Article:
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Samsung to build $17 bil chip plant in Texas

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Interesting that they chose Texas rather than traditional tech hub California.

-2 ( +2 / -4 )

@Concerned Citizen

I'm not surprised. California is known for software engineering, not semiconductor manufacturing. Intel has been struggling immensely with sub-14nm nodes, so I doubt Samsung would be interested in hiring Intel employees.

Labor costs are probably the deciding factor. While a semiconductor fab has highly-paid PhDs in Electrical Engineering, it also has a lot of unskilled laborers. I'd imagine the unskilled people in Taylor, TX would be cheaper than the unskilled people in CA.

Finally, they already have a 14nm fab in Austin, so another fab close-by doesn't seem unreasonable from a logistics stand-point. The new fab will probably service Tesla and other automotive companies as EV sales take-off.

-4 ( +2 / -6 )

Finally, they already have a 14nm fab in Austin, so another fab close-by doesn't seem unreasonable from a logistics stand-point. The new fab will probably service Tesla and other automotive companies as EV sales take-off.

This is a more likely reason.

In the highly automated, expensive and technically intensive semiconductor industry, labor costs are meaningless. Pretty sure a technician in a fab plant has a six figure salary because you need the best of the best. A minor mistake can derail the whole operation. Please correct me if I am wrong.

I also think that Texas probably less restrictive regulations than California in regards to semiconductor operations.

0 ( +2 / -2 )

@mobius217

You have a few highly-paid PhDs walking around to ensure things are running smoothly, but most workers will be lower-skilled workers making $60K and below like wafer fabrication operator who are responsible for cleaning the machines and keeping it supplied.

-3 ( +1 / -4 )

Fantastic! China not only shot themselves in the foot, they blew the leg off. Hope this wonderful trend continues.

4 ( +5 / -1 )

@Reckless

It's too early to say if China lost the semiconductor race. They have a population of over 1 billion who are mostly nationalistic and will buy Chinese brands over foreign products. That is a huge economies of scale advantage that the US, Japan and Korea can't match.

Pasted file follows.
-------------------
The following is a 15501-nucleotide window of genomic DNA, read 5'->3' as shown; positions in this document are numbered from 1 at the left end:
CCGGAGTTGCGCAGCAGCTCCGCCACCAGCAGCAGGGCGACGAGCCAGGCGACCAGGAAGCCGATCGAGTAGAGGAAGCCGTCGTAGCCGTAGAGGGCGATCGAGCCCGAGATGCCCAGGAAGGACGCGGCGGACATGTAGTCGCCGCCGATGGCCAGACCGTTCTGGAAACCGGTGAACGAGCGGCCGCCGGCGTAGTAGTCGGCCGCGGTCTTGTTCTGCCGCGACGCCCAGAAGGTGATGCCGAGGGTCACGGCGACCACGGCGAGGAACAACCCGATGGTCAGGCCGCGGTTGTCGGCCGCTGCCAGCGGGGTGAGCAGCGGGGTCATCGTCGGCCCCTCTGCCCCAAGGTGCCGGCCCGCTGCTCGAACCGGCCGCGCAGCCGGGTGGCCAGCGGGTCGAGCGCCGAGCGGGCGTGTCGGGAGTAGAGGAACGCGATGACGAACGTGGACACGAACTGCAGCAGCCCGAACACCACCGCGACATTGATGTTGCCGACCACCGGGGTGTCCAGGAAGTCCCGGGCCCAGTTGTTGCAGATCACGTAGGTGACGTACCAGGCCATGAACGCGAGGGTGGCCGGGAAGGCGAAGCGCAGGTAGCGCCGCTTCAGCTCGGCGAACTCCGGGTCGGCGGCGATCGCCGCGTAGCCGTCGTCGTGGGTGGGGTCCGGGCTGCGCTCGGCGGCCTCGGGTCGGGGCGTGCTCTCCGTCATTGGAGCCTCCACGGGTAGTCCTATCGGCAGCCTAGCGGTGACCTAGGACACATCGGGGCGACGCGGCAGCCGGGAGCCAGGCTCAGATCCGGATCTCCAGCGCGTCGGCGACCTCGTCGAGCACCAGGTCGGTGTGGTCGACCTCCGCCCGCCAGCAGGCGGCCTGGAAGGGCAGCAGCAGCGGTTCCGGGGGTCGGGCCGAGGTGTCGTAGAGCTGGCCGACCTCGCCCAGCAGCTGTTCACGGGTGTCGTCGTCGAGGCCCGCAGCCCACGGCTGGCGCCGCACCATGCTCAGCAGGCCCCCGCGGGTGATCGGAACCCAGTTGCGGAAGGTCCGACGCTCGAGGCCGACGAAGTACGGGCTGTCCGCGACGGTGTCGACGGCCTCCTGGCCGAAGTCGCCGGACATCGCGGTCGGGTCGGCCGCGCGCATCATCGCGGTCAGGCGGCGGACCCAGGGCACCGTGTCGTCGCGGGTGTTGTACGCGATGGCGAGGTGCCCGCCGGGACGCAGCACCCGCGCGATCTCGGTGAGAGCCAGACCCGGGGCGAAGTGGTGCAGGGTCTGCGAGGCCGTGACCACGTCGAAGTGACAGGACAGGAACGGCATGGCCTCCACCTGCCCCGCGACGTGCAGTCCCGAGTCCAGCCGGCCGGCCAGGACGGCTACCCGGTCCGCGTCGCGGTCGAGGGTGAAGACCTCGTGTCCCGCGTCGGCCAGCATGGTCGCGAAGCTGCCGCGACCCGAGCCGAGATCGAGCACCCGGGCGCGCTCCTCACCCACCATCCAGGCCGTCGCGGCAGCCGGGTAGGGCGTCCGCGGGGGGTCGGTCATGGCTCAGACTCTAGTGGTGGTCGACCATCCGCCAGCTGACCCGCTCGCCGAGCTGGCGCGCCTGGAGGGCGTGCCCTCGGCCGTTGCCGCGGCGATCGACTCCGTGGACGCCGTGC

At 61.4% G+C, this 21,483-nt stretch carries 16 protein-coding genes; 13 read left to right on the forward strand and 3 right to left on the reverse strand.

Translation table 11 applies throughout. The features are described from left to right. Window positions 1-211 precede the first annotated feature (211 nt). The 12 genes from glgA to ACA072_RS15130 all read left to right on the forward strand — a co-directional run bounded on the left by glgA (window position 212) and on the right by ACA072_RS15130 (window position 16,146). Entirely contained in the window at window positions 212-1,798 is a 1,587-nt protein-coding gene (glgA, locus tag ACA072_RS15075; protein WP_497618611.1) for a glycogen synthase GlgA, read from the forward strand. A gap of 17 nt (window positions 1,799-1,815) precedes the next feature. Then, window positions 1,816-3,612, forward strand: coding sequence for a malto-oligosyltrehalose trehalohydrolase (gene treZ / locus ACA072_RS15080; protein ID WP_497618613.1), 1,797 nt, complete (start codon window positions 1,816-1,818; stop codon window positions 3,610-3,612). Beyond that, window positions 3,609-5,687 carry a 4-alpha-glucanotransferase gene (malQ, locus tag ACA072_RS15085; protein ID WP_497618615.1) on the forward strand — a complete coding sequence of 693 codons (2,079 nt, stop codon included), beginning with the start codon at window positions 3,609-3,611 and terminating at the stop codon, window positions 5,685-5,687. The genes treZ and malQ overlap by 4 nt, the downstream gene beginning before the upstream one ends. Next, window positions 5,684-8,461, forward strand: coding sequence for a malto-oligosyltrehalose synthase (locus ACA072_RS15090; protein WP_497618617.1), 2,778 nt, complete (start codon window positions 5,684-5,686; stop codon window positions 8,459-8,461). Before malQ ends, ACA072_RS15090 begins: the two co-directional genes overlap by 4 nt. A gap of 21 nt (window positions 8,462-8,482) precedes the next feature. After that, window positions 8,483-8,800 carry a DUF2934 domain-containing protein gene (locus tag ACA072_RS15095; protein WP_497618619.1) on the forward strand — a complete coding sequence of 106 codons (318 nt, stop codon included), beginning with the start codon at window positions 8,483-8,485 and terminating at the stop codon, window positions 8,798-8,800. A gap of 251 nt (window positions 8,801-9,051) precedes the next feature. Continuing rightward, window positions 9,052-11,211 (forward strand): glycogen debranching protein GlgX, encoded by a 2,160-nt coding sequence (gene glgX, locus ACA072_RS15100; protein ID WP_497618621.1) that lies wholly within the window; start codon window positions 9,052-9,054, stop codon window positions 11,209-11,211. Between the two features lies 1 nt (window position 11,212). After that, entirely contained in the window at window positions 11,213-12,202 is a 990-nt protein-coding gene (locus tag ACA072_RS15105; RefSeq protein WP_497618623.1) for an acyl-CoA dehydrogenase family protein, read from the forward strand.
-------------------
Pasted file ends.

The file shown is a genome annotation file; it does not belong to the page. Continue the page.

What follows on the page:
Even if they made a 3 or 5-nm process that has lower transistor density than Intel, TSMC or Samsung's versions, I would imagine China would have an easier time scaling their process and getting costs down. The government would subsidize the manufacturing costs and 1 billion Chinese people would be willing to buy products using the Chinese fab.

-3 ( +2 / -5 )

It's too early to say if China lost the semiconductor race. They have a population of over 1 billion who are mostly nationalistic and will buy Chinese brands over foreign products. That is a huge economies of scale advantage that the US, Japan and Korea can't match.

India, Russia and other countries in Asia also buy Chinese too, so that's a huge market.

0 ( +0 / -0 )

Fantastic! China not only shot themselves in the foot, they blew the leg off. Hope this wonderful trend continues.

The Chinese market is lost as they’ll buy their own. Trump’s ban on Huawei forced China to make their own chips as the poster above mentioned.

Even if they all make them in Texas or Arizona, I think you might mean Trump shot himself in the foot as billions of dollars are lost.

https://asia.nikkei.com/Spotlight/Caixin/China-creates-new-memory-chip-champ-but-will-customers-come

https://www.anandtech.com/show/15714/ymtc-introduces-128-layer-1-33tb-qlc-3d-nand

https://www.prnewswire.com/il/news-releases/china-moves-closer-to-self-reliance-in-7nm-chip-production-822983467.html

-2 ( +1 / -3 )

I don't see it as China winning or losing, but the US and other democracies let their guards down for too long reliant on this sleeping Communist Dragon. There should be multiple options to secure supplies of such essential products. Hopefully China will follow the "right" course in the future and quit being antisocial.

1 ( +2 / -1 )

More winning for Republican-run states.

-1 ( +3 / -4 )

Samsung wrangled and roped one of the priciest Texas-sized tax breaks and government (taxpayer) jobs incentives money. Companies promise more jobs than they deliver and most are low-wage jobs because of automation.

1 ( +1 / -0 )

Texas still believes in trickle-down economics.

-1 ( +1 / -2 )

Samsung would have far more success in the world if they rebranded like Facebook to Meta, Google to Alphabet. They won't, because they are proud Koreans - but the word Samsung means nothing except family heritage and in places like Japan has bad connotations

0 ( +2 / -2 )

@uktokyo

I doubt it. The Japanese will never buy Korean-branded products due to their hate.

In any case, Samsung makes most of its profits from component manufacturing, not consumer devices. Samsung needs to focus on their 2 and 3nm fabs.

-4 ( +1 / -5 )

Concerned Citizen

Interesting that they chose Texas rather than traditional tech hub California.

You've obviously not heard of Silicon Hills around Austin, Texas. All the major US tech companies have a presence there and Samsung is already there.

-1 ( +0 / -1 )

invasion of Taiwan will be permitted once the Japanese and Texas plants are complete

1 ( +1 / -0 )

Samsung is now American company.

But glad it didn't choose California.

-1 ( +1 / -2 )

@Iron Lad

I agree. This decision probably had more to do with the US government pressuring Samsung to set up fabs in America that it was about it being a good business decision.

1 ( +1 / -0 )

Samsung is now American company.

But glad it didn't choose California.

Eh? They're already in California. They chose California years ago.

0 ( +1 / -1 )

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